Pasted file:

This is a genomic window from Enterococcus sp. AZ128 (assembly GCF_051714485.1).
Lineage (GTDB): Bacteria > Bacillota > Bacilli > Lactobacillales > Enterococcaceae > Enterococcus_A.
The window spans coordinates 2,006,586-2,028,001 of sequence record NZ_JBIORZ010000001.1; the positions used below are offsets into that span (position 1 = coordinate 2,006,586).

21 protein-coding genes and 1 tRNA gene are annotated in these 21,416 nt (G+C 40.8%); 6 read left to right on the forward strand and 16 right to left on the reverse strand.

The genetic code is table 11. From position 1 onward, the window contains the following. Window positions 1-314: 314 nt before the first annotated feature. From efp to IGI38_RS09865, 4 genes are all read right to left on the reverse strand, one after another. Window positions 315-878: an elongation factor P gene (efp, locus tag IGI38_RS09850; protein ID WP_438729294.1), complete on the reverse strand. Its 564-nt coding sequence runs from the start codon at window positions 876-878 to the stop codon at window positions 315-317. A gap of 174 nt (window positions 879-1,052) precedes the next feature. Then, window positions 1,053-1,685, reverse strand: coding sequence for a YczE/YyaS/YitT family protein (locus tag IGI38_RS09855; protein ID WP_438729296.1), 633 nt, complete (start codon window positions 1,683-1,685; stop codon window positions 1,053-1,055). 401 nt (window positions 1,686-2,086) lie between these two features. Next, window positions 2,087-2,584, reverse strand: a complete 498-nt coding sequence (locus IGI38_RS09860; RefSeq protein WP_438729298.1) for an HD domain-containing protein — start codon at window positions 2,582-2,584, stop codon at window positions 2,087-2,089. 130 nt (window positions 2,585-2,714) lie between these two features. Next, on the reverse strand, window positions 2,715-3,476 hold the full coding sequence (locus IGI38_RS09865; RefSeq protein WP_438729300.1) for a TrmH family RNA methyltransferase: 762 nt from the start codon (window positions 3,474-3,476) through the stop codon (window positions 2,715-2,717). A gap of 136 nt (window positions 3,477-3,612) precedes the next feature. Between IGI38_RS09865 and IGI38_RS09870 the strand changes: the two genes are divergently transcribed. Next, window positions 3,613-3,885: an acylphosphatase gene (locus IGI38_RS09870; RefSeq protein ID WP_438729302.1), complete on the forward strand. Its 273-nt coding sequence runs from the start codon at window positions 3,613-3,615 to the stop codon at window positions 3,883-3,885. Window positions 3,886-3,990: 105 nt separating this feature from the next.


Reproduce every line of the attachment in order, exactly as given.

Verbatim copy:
This is a genomic window from Enterococcus sp. AZ128 (assembly GCF_051714485.1).
Lineage (GTDB): Bacteria > Bacillota > Bacilli > Lactobacillales > Enterococcaceae > Enterococcus_A.
The window spans coordinates 2,006,586-2,028,001 of sequence record NZ_JBIORZ010000001.1; the positions used below are offsets into that span (position 1 = coordinate 2,006,586).

21 protein-coding genes and 1 tRNA gene are annotated in these 21,416 nt (G+C 40.8%); 6 read left to right on the forward strand and 16 right to left on the reverse strand.

The genetic code is table 11. From position 1 onward, the window contains the following. Window positions 1-314: 314 nt before the first annotated feature. From efp to IGI38_RS09865, 4 genes are all read right to left on the reverse strand, one after another. Window positions 315-878: an elongation factor P gene (efp, locus tag IGI38_RS09850; protein ID WP_438729294.1), complete on the reverse strand. Its 564-nt coding sequence runs from the start codon at window positions 876-878 to the stop codon at window positions 315-317. A gap of 174 nt (window positions 879-1,052) precedes the next feature. Then, window positions 1,053-1,685, reverse strand: coding sequence for a YczE/YyaS/YitT family protein (locus tag IGI38_RS09855; protein ID WP_438729296.1), 633 nt, complete (start codon window positions 1,683-1,685; stop codon window positions 1,053-1,055). 401 nt (window positions 1,686-2,086) lie between these two features. Next, window positions 2,087-2,584, reverse strand: a complete 498-nt coding sequence (locus IGI38_RS09860; RefSeq protein WP_438729298.1) for an HD domain-containing protein — start codon at window positions 2,582-2,584, stop codon at window positions 2,087-2,089. 130 nt (window positions 2,585-2,714) lie between these two features. Next, on the reverse strand, window positions 2,715-3,476 hold the full coding sequence (locus IGI38_RS09865; RefSeq protein WP_438729300.1) for a TrmH family RNA methyltransferase: 762 nt from the start codon (window positions 3,474-3,476) through the stop codon (window positions 2,715-2,717). A gap of 136 nt (window positions 3,477-3,612) precedes the next feature. Between IGI38_RS09865 and IGI38_RS09870 the strand changes: the two genes are divergently transcribed. Next, window positions 3,613-3,885: an acylphosphatase gene (locus IGI38_RS09870; RefSeq protein ID WP_438729302.1), complete on the forward strand. Its 273-nt coding sequence runs from the start codon at window positions 3,613-3,615 to the stop codon at window positions 3,883-3,885. Window positions 3,886-3,990: 105 nt separating this feature from the next.